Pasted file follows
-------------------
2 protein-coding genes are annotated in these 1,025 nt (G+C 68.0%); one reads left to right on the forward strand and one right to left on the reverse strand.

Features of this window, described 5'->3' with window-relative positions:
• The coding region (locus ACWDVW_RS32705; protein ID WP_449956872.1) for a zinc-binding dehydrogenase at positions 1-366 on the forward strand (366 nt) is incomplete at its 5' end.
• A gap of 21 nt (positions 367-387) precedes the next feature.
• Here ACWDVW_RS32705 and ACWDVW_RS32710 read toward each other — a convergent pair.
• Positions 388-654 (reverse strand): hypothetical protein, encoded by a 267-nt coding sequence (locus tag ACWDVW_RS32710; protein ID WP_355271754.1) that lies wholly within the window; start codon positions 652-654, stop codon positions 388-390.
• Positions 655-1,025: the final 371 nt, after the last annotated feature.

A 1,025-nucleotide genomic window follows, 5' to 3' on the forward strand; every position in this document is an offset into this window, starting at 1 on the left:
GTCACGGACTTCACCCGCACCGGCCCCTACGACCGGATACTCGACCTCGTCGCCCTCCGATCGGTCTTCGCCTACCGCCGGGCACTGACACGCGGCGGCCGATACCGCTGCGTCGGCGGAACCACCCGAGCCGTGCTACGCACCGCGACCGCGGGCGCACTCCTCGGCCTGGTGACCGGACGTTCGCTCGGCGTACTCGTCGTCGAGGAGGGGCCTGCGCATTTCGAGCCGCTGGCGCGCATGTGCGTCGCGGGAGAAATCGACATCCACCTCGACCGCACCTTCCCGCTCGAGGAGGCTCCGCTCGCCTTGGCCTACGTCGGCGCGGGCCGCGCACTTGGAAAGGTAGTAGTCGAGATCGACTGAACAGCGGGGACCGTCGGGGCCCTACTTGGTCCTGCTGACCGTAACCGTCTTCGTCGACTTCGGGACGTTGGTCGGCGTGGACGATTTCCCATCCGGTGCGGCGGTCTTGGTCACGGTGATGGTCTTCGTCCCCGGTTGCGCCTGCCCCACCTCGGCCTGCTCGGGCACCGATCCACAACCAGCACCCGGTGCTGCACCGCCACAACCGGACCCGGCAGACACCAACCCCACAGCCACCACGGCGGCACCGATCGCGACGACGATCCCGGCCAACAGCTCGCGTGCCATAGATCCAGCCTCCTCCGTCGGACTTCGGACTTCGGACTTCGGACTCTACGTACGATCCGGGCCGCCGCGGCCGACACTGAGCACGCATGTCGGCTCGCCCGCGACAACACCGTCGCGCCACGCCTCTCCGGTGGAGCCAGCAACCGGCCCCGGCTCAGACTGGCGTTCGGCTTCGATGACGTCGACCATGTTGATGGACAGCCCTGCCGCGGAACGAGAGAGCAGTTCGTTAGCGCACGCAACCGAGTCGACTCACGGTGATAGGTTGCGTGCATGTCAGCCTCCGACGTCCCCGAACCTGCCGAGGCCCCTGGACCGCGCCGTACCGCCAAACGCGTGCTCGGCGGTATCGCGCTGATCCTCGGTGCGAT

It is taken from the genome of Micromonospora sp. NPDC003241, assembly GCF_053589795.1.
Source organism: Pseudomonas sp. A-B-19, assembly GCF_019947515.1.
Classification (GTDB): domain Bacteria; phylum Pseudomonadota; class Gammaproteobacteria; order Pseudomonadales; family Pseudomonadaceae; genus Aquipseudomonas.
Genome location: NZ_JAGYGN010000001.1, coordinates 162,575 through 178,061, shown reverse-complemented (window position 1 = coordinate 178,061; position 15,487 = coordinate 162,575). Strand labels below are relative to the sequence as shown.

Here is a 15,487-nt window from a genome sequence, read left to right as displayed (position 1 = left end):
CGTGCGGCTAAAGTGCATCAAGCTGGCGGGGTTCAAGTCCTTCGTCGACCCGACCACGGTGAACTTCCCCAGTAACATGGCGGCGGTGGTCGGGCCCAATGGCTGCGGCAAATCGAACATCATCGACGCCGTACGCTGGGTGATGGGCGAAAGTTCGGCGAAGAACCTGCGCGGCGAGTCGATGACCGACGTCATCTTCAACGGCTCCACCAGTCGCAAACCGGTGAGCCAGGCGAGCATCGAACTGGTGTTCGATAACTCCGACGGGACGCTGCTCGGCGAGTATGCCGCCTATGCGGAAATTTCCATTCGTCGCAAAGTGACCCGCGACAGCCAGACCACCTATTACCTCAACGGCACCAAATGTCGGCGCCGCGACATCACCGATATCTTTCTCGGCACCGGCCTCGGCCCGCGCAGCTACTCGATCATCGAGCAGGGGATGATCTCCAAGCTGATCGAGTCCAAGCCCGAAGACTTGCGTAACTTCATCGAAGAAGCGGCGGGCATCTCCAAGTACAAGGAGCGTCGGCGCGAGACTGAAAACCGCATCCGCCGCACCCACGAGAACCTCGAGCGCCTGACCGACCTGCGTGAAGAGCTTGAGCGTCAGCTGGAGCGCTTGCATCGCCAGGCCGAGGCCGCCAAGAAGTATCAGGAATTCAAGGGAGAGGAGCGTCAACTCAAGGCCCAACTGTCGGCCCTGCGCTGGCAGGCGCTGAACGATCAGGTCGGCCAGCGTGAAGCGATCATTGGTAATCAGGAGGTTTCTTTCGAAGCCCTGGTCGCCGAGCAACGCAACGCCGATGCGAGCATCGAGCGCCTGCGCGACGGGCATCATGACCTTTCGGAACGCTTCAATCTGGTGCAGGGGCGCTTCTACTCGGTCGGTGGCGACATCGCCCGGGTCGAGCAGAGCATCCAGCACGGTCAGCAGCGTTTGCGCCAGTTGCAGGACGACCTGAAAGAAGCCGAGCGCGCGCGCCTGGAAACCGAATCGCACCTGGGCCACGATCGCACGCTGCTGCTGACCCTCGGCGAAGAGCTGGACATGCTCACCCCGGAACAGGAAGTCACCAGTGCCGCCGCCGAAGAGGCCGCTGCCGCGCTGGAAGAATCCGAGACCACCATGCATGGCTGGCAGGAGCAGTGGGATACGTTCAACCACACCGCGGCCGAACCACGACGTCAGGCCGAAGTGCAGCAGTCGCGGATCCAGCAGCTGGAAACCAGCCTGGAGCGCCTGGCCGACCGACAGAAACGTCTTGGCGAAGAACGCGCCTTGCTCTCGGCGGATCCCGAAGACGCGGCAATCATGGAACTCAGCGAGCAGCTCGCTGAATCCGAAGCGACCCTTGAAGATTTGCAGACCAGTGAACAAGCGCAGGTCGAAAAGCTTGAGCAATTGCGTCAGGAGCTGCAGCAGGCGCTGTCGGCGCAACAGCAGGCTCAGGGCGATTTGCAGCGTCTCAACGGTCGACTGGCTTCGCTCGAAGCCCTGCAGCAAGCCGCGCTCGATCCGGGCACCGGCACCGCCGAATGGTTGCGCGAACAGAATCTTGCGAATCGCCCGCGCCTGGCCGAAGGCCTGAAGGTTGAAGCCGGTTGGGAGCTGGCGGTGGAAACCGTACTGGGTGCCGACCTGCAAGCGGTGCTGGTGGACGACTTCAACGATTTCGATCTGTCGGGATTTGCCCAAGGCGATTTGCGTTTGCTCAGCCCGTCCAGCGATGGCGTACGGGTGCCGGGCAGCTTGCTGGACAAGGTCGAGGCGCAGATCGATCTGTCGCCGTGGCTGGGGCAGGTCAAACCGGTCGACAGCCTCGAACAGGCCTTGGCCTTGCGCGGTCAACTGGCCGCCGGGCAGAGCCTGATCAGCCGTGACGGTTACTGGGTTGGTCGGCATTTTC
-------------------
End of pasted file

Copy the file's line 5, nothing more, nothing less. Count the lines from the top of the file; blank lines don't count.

• Here ACWDVW_RS32705 and ACWDVW_RS32710 read toward each other — a convergent pair.